(A) Karpas-299 transductants were incubated alone (0) or with 4-1BBL for 5, 10, 15, 20 or 30 mins and expression of phospho-IκBα (upper panels) or total IκBα (central panels) determined by immunoblot. (B) Karpas-299 transductants were incubated for 24 hours alone or in the presence of 4-1BBL or CD30L; p100 and its degradation product p52 were detected by immunoblot. Blots in (A) and (B) are representative of 2 independent experiments and actin expression (lower panels) is shown as a loading control.

Previously, upregulation of p21WAF1/CIP1 by the full length intracellular domain of CD30 was shown to be dependent on the canonical NF-κB pathway [10]. Figure 4A shows that the presence of the D1, but not D2D3, region was required for expression of the p21WAF1/CIP1 transcript, consistent with induction of the p21WAF1/CIP1 protein by this domain. In contrast, signals downstream of either D1 or D2D3 were sufficient to induce expression of IκBα, a known target of the canonical NF-κB pathway (Figure 4B). To investigate whether the canonical NF-κB pathway downstream of the D1 region is required for upregulation of p21WAF1/CIP1, we incubated cells with (TPCA-1), a selective inhibitor of IKKβ [33]. TPCA-1 completely ablated CD30 D1-induced upregulation of mRNA encoding p21WAF1/CIP1 and IκBα (Figure 4C and 4D respectively) confirming that transcription of both genes is dependent on the canonical NF-κB pathway. Of note, TPCA-1 did not prevent stimulation-induced degradation of p100 to p52 (Figure 4E), showing that activation of the alternative NF-κB pathway was not inhibited. As expected de novo synthesis of p100 was prevented by TPCA-1, confirming that p100 is itself a target of the canonical NF-κB pathway [34]. Finally, CD30 D1-induced p21WAF1/CIP1 expression was not suppressed by inhibitors of the JNK, ERK or p38 MAPK pathways (Figure 4C). Thus, while p21WAF1/CIP1 and IκBα transcription both require activation of the canonical NF-κB pathway which is triggered independently from both CD30 D1 and D2D3, only D1 is fully competent for p21WAF1/CIP1 transcription.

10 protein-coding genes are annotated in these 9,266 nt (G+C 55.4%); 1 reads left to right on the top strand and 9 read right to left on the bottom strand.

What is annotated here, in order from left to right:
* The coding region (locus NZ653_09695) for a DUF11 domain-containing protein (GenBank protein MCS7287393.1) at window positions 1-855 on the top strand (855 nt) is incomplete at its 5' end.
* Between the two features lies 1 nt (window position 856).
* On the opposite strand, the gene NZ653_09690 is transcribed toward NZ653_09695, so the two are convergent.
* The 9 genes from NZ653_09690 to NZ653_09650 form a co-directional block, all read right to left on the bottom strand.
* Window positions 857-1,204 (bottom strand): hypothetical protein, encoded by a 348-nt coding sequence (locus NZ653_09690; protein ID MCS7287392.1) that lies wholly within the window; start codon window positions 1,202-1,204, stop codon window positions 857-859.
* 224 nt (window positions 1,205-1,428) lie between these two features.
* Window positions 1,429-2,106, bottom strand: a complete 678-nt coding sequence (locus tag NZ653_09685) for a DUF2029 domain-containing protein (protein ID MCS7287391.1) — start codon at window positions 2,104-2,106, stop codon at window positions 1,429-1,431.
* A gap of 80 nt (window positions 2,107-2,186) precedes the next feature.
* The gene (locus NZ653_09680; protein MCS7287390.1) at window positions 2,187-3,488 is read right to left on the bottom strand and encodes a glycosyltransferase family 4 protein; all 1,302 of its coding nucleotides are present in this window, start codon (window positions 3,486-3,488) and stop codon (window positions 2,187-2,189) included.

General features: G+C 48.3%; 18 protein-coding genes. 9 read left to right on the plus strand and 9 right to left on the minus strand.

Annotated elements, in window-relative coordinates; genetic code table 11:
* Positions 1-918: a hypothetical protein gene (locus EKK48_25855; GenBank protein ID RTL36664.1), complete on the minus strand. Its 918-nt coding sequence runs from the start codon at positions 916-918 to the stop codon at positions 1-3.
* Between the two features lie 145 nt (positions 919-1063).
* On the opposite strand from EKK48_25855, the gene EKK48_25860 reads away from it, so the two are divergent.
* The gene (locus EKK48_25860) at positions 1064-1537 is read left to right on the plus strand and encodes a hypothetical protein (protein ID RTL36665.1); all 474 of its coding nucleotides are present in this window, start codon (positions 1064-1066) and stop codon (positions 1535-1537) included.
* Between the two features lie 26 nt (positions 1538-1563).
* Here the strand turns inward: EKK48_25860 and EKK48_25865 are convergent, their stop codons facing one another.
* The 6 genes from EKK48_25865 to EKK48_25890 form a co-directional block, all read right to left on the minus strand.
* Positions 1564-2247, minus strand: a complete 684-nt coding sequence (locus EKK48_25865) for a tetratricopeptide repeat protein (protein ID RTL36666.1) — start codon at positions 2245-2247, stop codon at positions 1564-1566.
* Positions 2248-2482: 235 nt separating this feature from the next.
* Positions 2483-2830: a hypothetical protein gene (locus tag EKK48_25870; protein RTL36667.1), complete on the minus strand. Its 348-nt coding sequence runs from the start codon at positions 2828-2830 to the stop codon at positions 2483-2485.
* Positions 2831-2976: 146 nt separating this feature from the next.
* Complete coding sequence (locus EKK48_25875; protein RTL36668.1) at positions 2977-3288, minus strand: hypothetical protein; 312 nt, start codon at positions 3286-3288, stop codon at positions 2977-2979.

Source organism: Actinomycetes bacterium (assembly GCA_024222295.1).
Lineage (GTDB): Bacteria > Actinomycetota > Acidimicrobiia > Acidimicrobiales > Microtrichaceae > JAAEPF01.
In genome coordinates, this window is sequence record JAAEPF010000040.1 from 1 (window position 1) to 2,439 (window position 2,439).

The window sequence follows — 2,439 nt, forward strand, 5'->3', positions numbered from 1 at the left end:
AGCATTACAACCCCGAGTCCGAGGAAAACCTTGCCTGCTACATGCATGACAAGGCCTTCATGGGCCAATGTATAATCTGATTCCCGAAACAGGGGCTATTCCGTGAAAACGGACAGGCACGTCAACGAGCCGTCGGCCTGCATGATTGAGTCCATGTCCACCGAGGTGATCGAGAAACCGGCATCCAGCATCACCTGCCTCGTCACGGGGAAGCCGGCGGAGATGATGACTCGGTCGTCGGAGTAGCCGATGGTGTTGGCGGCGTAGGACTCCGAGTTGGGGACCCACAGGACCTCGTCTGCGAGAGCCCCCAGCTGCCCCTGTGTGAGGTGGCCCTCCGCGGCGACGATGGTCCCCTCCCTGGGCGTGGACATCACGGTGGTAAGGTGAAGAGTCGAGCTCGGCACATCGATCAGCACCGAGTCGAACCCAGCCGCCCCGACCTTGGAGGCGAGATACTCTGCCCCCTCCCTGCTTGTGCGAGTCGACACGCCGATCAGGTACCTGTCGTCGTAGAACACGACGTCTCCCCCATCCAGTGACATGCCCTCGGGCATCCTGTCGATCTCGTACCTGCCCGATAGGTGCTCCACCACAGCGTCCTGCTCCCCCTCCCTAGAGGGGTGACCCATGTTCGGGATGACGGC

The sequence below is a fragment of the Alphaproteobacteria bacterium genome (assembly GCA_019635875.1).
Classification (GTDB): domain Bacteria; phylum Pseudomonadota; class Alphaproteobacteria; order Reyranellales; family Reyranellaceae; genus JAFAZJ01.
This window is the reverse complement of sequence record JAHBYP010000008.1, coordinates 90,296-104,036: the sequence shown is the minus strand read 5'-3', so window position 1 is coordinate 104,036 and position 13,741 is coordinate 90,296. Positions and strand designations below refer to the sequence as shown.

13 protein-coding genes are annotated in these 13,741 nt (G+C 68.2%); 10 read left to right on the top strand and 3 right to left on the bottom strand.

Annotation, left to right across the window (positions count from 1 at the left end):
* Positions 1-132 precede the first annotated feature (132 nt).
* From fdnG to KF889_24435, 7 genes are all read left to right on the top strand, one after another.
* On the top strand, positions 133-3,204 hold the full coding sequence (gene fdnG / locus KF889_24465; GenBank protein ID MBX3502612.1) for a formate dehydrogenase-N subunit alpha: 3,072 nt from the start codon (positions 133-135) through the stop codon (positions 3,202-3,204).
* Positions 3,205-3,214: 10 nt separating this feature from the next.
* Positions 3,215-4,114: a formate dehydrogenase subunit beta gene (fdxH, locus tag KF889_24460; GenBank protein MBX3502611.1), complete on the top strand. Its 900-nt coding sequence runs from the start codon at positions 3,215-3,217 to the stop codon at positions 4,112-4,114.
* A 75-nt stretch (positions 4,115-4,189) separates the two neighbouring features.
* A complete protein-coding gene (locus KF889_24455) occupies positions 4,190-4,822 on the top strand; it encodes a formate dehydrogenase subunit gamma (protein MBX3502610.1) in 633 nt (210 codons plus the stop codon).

Figure 4. Differential regulation of NF-κB-dependent genes by CD30 D1 and D2D3.

Karpas-299 cells stably transduced with pD1 (closed circles) or pD2D3 (open squares) were incubated with 4-1BBL, and p21WAF1/CIP1 (A) and IκBα (B) transcripts quantitated over time by qRT-PCR. Data show fold increase over untreated cells. (C and D) Karpas-299 pD1 transductants were incubated for 30 minutes with inhibitors of IKK-β (TPCA-1), ERK (UO126), p38 (SB203580; SB), JNK (SP600125; SP) or with an equal volume of DMSO (−), prior to addition of 4-1BBL where specified. After a further 7 hours p21WAF1/CIP1 (C) and IκBα (D) transcripts were quantitated by qRT-PCR. (E) In parallel whole cell lysates were assayed by immunoblot for p100/p52 and actin. Data are pooled from 2 (A and D) or 3 (B and C) experiments or are representative of 2 experiments (E). Graphs express the mean (+/−SEM)-fold increase in transcript expression over untreated (A and B) or DMSO-only treated (C and D) cells; *p<0.05 by two tailed Students t-test. The short arrow indicates a non-specific band above p52 (E).

The CD30 D1 Region Drives Increased Nuclear Accumulation of NF-κB p65 when Compared to D2D3